In patients randomized to balloon angioplasty, an over-the-wire PTA balloon (eg, Sailor Plus or SubMarine Plus, Invatec, Roncadelle, Italy) was advanced into the lesion. Its nominal diameter had to be roughly the same as the reference vessel diameter, and its length had to match the lesion length, with a maximum proximal and distal balloon overhang of 5 mm. The balloon was gradually inflated until the lesion diameter appeared to be visually identical to the reference vessel diameter. When vessel recoil after balloon deflation was taken into account, the procedure was regarded as technically successful by the investigator if the residual diameter stenosis was estimated at <50% (later validated off-site by independent ultrasound analysis). In cases in which this end point was not reached or a flow-limiting dissection occurred, balloon inflation was repeated once for at least 5 minutes. If technical failure persisted after repeat angioplasty, the patient underwent implantation of the study stent.
In patients randomized to stenting, direct implantation without lesion predilatation was preferably performed. In tight stenoses and totally occluded lesions that precluded stent advancement, angioplasty with a 3-mm balloon was done to enable stent placement. The stent dimensions were chosen such that the nominal diameter exceeded the reference vessel diameter by 1 mm and the length exceeded the lesion length by 5 to 10 mm proximal and distal. The intention was to cover the entire lesion with a single stent. Protocol-mandated postdilatation utilized a balloon shorter than the stent. Technical success was defined on-site as a residual diameter stenosis <30% by visual estimate. Deployment of a second study stent abutting the index stent was allowed in cases in which the latter was positioned incorrectly or a dissection extended beyond the stent margins.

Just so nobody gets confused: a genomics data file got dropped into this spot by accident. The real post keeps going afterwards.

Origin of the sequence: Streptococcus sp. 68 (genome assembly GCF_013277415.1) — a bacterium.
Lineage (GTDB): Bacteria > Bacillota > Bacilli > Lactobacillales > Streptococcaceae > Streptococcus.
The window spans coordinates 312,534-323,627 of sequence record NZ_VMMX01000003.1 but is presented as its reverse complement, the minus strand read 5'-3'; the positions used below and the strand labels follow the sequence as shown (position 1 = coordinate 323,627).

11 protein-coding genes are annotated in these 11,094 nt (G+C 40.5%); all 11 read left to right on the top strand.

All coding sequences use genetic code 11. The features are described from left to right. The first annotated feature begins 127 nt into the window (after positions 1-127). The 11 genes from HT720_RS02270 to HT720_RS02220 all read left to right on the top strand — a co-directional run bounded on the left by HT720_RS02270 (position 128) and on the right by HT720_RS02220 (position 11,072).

In either study arm, the intervention was concluded with digital subtraction angiography to document the final procedural outcome. Patients who had received a stent were given 300 mg of clopidogrel within 1 hour of the final digital subtraction angiography.
All patients were discharged the day after the intervention on a regimen of aspirin (100 mg/d indefinitely). Patients who had undergone stent implantation were additionally prescribed clopidogrel (75 mg/d) for at least 4 weeks.
The patients’ clinical status was evaluated before the intervention and before discharge, as well as during outpatient hospital visits at 1, 6, and 12 months. The evaluations included the determination of the ankle-brachial pressure index (ABI) at rest and, if possible, a treadmill test at 2 mph on a 12% incline to determine the patient’s absolute walking distance and Rutherford category of peripheral arterial disease.
Color duplex ultrasound examinations of the target SFA were performed within 1 week before the intervention, before discharge, and at 1-, 6-, and 12-month follow-up. Each examination comprised measurements of the maximum peak systolic velocity (PSV) 2 cm proximal to the culprit lesion (“prestenotic”), within the lesion (“intrastenotic”), and up to 4 cm distal to the lesion (“poststenotic”). The ratio of the maximum intrastenotic PSV and the maximum prestenotic PSV (proximal peak velocity ratio [PVRproximal]= PVSintrastenotic/PVSprestenotic) determined the degree of percent stenosis by means of a look-up table.7 All ultrasound recordings were analyzed offline at an independent core laboratory (Bio-Imaging Technologies, BV, Leiden, Netherlands).
Patients receiving a study stent were scheduled for biplane x-ray examination at 12 months. Stent integrity was assessed from the radiographs obtained by an independent committee (see Appendix).